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5 Written questions

5 Matching questions

  1. Cons "to your own self be true?"
  2. Does it sound arrogant? Yes. We share our testimony to give God glory; that's not arrogant. There can be other reasons.
  3. Feeling is the primary vehicle of knowing in the Romanticism.
  4. Why is this story historically relevant?
  5. Tradition still anchored experience back in the Enlightenment. Then, the ideal of joyous liberation from this experience was important: a child has superior insight because they are innocent.
  1. a Frankly, no one cares what you and I think. Rousseau is, but Rousseau supports idea.
  2. b Selfish, sinful. Heart is deceitful among all things - scripture says to have a healthy skepticism of yourself. Romantic writers don't have this viewpoint.
  3. c New and Old - mischaracterize the American Revolution - not caused by the romantic movement. There are political implications. Democracy > Hierarchy. Before there was this sense of place.
  4. d Because this was ridiculously radical at the time of when this was written. He says that if one is self-aware, one can earn salvation.
  5. e In the Enlightenment, there is reason = knowledge. In the Enlightenment we have the community.

5 Multiple choice questions

  1. Rousseau says that the feelings are of the type one needs to fully engage in.
  2. Rousseau makes illusions and references to the original confession. When you write an autobiography, you have to have a pretty strong ego. You've got to say that my life is important enough for you to read about it. <<GOOD TITLE.
  3. Narcissism is the concentration of the self that shuts out others and their needs. Rousseau focuses in heavily on the self, so much so that individualism, or intrapersonal evaluation, becomes almost an obsession -it shows how far one's narcissism or focus on the self can go. Rousseau expresses it through his Confessions and he decides to be completely honest, regardless of the situation. Just be honest with yourself.
  4. Other cultures have more community focus and orientation than a Western culture.
  5. local/individual - Rousseau is almost the head of the romanticism.

5 True/False questions

  1. In his presentation of himself, does Rousseau insist on his uniqueness or his commonness?Narcissism is the concentration of the self that shuts out others and their needs. Rousseau focuses in heavily on the self, so much so that individualism, or intrapersonal evaluation, becomes almost an obsession -it shows how far one's narcissism or focus on the self can go. Rousseau expresses it through his Confessions and he decides to be completely honest, regardless of the situation. Just be honest with yourself.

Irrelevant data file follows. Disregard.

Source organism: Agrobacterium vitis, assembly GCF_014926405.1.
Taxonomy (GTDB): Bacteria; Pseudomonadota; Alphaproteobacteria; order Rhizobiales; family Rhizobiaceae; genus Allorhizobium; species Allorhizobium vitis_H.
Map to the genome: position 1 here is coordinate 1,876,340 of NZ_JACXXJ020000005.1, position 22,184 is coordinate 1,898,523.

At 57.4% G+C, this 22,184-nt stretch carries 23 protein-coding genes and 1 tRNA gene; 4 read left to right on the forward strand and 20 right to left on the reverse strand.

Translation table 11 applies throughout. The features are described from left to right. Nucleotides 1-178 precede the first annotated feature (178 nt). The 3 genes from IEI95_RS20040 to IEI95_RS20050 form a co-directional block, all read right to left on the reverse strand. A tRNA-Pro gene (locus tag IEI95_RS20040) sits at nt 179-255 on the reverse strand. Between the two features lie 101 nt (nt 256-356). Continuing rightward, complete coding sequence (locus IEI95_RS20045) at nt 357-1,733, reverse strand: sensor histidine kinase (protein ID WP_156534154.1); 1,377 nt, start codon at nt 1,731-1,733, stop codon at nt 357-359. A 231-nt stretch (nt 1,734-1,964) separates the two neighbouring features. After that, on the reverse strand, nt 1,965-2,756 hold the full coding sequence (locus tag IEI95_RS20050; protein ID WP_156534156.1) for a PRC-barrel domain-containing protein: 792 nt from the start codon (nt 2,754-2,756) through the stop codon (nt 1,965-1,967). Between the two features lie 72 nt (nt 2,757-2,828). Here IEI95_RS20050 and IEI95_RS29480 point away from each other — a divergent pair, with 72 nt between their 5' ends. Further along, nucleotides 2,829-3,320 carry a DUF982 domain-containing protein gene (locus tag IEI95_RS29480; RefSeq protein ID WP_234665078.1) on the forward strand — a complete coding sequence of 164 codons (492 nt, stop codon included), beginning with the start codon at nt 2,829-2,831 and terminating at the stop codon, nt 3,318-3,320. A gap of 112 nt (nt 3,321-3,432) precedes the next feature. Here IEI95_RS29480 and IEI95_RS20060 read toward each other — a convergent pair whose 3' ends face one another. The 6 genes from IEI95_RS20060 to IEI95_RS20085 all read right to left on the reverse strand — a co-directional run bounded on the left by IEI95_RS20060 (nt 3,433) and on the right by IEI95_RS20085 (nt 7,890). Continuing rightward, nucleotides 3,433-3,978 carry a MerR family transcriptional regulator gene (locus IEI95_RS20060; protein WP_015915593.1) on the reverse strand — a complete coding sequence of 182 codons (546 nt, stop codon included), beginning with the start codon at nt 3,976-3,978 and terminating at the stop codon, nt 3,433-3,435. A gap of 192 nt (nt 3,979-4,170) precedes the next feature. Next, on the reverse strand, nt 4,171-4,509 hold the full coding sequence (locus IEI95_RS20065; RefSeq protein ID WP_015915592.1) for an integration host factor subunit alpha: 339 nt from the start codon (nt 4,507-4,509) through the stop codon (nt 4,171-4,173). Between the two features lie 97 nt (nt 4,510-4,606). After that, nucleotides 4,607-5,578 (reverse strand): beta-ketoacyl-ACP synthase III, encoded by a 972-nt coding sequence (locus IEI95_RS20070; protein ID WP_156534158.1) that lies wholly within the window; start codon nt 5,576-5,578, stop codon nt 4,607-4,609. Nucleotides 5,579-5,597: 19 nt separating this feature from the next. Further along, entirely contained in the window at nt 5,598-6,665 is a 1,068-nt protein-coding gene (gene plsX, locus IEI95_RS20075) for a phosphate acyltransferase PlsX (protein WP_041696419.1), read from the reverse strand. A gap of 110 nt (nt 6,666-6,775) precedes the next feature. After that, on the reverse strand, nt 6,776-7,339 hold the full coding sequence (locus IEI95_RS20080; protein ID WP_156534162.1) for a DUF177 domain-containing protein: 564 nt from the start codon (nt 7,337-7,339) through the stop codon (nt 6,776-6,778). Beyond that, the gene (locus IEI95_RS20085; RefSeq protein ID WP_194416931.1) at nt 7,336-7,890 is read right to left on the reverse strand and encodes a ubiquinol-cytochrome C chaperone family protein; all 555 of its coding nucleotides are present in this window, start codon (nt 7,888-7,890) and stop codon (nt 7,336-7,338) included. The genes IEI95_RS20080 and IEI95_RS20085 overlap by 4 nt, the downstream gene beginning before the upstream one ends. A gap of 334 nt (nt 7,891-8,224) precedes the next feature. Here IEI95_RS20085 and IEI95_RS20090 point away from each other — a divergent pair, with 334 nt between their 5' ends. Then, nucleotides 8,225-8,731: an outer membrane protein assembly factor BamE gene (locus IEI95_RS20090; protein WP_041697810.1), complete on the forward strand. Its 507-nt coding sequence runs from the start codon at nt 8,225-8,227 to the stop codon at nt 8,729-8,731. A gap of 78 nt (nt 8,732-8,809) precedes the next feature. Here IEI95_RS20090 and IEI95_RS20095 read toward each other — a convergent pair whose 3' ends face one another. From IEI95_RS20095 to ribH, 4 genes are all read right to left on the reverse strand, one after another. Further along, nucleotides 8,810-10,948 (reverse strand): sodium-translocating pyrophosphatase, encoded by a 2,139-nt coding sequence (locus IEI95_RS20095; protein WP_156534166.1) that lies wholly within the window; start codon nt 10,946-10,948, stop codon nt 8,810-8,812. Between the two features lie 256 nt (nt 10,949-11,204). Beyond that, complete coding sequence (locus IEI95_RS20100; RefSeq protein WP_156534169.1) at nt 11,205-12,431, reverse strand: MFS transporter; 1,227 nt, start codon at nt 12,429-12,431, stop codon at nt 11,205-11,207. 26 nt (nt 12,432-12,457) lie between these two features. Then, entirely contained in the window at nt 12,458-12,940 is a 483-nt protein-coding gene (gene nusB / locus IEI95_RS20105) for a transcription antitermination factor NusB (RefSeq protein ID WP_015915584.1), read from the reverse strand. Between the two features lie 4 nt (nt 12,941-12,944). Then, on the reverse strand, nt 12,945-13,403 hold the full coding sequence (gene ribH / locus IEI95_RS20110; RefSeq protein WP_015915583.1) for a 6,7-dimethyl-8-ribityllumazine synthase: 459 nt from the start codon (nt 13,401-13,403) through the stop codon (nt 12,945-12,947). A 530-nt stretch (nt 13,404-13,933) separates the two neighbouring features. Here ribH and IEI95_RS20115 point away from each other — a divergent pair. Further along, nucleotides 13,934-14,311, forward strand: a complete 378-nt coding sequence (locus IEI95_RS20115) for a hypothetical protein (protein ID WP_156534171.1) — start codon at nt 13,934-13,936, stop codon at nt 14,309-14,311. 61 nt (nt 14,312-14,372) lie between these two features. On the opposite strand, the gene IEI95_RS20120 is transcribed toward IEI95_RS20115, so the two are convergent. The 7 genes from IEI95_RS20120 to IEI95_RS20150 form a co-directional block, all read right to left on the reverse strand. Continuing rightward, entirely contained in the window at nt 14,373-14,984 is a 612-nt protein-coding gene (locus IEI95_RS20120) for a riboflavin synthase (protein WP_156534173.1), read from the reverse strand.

2. Laissez faire = leave it alone. People respond. If there's a natural disaster on the coast, people need sheet rock. Plywood. Well, if the government comes and says you can only charge $20 a sheet of plywood, there's no incentive. If you can go down there, and help out, you can make a quick profit. Prices will eventually go back down. If you leave it alone, the market will self regulate<<thought up by Adam SmithRousseau also may use it and say, "Here's everything I've done, good or bad."

          

  3. Jean Jacques Rousseau -He will be completely honest, he is unique. While he claims to be the most unique individual, he states that he must be true to yourself.

          

  4. What are the pros to "be true to your own self?"Selfish, sinful. Heart is deceitful among all things - scripture says to have a healthy skepticism of yourself. Romantic writers don't have this viewpoint.

          

  5. Authenticity - "I am me" in the romanticism.Rousseau says "There is no one else in the world like me. I am unique." Where does this uniqueness come from? Focus on the individual.

          

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